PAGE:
I could go on more about how the subject matter in this book is rather topical, how Ketterdam could be seen as a hyperbolic representation of our own world where money and the market rule and people are the last things to be concerned about. But I don't want to ruin the book for myself. I want to just focus on the characters and how, even though they do terrible things that does not make them terrible people (not entirely anyway).

 

If you have not read Six of Crows, read it. And then read Crooked Kingdom and prepare to be sad.

 

~Ren

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review 2016-12-26 01:56
#CBR8 Book 123: Crooked Kingdom by Leigh Bardugo
Crooked Kingdom - Brandon Rubin,Audible Studios,Leigh Bardugo,Elizabeth Evans,Peter Ganim,Fred Berman,Lauren Fortgang,Roger Clark,Jay Snyder,Kevin T. Collins

Spoiler warning! There will be some spoilers for Six of Crows and Ruin and Rising, the final book in Bardugo's Grisha trilogy in this review. There will also be some spoilers about the ending of this book, which means it's best to avoid this whole review until you've read both these excellent books (and possibly the Grisha trilogy as well.)

 

Kaz Brekker and his crew have just pulled off a heist so daring even they didn't think they'd survive. But instead of divvying up a fat reward, they're right back to fighting for their lives. Double-crossed and left crippled by the kidnapping of a valuable team-member, the crew is low on resources, allies, and hope. As powerful forces from around the world descend on Ketterdam to root out the secrets of the dangerous drug known as jurda parem, old rivals and new enemies emerge to challenge Kaz's cunning and test the team's fragile loyalites. A war will be waged on the city's dark and twisting streets - a battle for revenge and redemption that will decide the fate of magic in the Grisha world. 

 

While they pulled off the impossible and managed to get out of the Fjerdan ice court alive, with the only possible source of the dangerous superdrug jurda parem in their custody, Kaz Brekker and his little band of outlaws didn't get to retire with their unbelievable wealth, celebrating their victory. The brilliant Kaz was in fact outsmarted and out-manoeuvred by the deceitful Councilman Van Eyck, and now his beloved Wraith has been abducted and the gang have less than a week to rescue her and orchestrate their revenge. If their previous mission was dangerous and hard to complete, this one is possibly going to be even harder. They have no money, no allies, there are a number of hostile parties trying to kill some or all of the group and time is running out.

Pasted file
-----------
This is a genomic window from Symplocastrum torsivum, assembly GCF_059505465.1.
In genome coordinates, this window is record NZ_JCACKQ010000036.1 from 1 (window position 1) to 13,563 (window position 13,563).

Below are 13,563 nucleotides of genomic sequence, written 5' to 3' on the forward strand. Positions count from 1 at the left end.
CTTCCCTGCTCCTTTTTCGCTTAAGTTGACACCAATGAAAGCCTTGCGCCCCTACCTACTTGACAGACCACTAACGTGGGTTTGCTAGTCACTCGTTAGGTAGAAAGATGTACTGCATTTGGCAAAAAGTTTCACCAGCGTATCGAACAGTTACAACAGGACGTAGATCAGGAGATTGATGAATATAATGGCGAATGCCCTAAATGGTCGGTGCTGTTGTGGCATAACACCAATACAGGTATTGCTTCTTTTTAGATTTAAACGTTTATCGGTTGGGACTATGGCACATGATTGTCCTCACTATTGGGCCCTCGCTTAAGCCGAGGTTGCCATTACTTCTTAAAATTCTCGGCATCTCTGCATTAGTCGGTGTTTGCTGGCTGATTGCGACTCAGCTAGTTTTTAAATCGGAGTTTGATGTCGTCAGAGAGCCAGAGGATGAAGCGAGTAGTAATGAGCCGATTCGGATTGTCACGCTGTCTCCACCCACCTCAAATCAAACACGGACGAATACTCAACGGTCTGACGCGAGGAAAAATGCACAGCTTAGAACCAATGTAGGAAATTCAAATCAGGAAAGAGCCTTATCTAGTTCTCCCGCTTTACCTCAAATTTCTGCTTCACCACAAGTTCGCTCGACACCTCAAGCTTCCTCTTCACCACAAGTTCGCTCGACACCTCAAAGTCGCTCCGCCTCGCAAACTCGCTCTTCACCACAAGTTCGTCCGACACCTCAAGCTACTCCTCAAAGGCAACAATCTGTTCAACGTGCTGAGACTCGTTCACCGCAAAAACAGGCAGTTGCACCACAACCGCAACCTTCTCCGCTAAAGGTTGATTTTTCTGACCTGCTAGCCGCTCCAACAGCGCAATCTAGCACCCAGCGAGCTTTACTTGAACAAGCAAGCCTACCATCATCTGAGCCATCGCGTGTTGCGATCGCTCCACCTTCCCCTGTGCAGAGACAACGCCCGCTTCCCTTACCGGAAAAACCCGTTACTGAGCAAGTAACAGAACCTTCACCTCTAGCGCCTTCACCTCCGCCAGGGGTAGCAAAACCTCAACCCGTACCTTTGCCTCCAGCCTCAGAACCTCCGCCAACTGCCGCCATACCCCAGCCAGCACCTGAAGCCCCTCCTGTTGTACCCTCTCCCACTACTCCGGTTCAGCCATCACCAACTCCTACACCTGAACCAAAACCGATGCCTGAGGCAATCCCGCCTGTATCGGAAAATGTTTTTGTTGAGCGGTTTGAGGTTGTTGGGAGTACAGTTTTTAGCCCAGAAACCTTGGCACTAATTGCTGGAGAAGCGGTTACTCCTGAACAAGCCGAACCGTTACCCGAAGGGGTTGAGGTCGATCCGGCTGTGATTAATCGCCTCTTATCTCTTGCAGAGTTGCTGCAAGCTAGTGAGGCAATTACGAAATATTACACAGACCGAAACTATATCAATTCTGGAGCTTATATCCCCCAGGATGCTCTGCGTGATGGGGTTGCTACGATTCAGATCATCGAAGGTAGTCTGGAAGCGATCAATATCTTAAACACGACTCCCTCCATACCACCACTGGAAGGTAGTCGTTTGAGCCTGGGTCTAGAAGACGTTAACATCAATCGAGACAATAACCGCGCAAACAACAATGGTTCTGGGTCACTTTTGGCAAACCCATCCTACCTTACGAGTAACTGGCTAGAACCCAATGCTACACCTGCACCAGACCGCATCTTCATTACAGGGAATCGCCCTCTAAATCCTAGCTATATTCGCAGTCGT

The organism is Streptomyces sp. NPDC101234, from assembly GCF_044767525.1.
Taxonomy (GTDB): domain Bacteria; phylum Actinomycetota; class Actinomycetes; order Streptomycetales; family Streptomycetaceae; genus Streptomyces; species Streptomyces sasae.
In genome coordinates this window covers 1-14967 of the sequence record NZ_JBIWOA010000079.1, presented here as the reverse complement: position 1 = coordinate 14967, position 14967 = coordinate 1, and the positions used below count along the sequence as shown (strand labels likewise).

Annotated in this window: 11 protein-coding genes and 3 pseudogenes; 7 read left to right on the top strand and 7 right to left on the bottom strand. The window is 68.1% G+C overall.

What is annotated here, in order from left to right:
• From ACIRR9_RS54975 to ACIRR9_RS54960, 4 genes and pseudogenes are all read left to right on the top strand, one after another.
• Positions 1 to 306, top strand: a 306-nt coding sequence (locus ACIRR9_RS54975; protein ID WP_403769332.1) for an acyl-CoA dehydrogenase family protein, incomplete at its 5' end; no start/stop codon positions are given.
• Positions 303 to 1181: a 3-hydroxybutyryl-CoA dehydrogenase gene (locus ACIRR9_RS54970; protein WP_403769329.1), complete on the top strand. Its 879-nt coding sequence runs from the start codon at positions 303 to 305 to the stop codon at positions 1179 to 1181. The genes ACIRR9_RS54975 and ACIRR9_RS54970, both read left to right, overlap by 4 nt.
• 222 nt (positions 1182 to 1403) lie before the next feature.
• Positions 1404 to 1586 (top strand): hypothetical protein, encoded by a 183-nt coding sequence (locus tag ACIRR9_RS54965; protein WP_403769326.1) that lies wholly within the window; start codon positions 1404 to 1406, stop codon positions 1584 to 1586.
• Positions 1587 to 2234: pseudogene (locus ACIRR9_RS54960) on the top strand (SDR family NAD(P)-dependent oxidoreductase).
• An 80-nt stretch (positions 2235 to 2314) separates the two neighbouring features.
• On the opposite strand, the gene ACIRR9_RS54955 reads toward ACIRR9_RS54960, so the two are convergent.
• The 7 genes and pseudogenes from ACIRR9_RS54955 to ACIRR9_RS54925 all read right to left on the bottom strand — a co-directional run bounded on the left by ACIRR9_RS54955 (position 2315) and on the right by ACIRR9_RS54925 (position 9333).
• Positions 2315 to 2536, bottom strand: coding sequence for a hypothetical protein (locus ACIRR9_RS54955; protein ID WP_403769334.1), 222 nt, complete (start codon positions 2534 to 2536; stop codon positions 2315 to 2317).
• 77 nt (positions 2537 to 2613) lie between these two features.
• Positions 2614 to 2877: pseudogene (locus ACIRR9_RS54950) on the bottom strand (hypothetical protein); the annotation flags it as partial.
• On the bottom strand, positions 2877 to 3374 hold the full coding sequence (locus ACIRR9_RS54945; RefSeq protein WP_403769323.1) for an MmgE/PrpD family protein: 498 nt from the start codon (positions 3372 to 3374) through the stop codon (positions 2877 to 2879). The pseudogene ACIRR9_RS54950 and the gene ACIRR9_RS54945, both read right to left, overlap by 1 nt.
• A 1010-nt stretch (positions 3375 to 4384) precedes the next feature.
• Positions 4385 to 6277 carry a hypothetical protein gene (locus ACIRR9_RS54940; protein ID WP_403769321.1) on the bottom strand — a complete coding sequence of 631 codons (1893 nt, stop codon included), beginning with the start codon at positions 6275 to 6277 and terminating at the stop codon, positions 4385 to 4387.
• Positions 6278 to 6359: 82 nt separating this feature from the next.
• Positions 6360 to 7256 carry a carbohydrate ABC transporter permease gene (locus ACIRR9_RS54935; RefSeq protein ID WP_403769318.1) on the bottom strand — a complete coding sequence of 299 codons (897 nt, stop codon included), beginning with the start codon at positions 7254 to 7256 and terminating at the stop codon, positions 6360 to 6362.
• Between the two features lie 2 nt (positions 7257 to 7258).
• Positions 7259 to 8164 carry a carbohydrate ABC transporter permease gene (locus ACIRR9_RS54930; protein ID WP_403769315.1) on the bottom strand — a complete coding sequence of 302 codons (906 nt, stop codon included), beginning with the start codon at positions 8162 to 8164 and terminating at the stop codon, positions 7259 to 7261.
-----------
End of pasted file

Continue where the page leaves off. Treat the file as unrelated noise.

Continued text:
The action of Crooked Kingdom takes the reader back to Ketterdam, where Kaz, Matthias, Nina, Jesper and Wylan have to work together against steep odds to outsmart Van Eyck and their other enemies, rescue Inej, make sure the only living source of jurda parem gets out of the city safely and finally get paid the money they were promised. As in Six of Crows, the action takes place over a short space of time and everything that could go wrong, seems to have turned against our heroes and heroines. These two books should ideally be read together, as they don't work seperately and the stories complement each other so well.

 

I bought this audiobook on Audible pretty much the second I'd finished Six of Crows, as I had to find out what happened immediately. The book is even longer than the first, and yet I listened to the whole thing in less than three days. In this book, Wylan also gets his own chapters, and his narrator on the audio didn't entirely work for me. It was especially the way he made Kaz sound (as in Wylan hearing Kaz talking). He made his sound far too nasal and high-pitched, like a strange parody version of Wallace Shawn doing Vizzini in The Princess Bride. It was distracting and took me out of the story a little bit.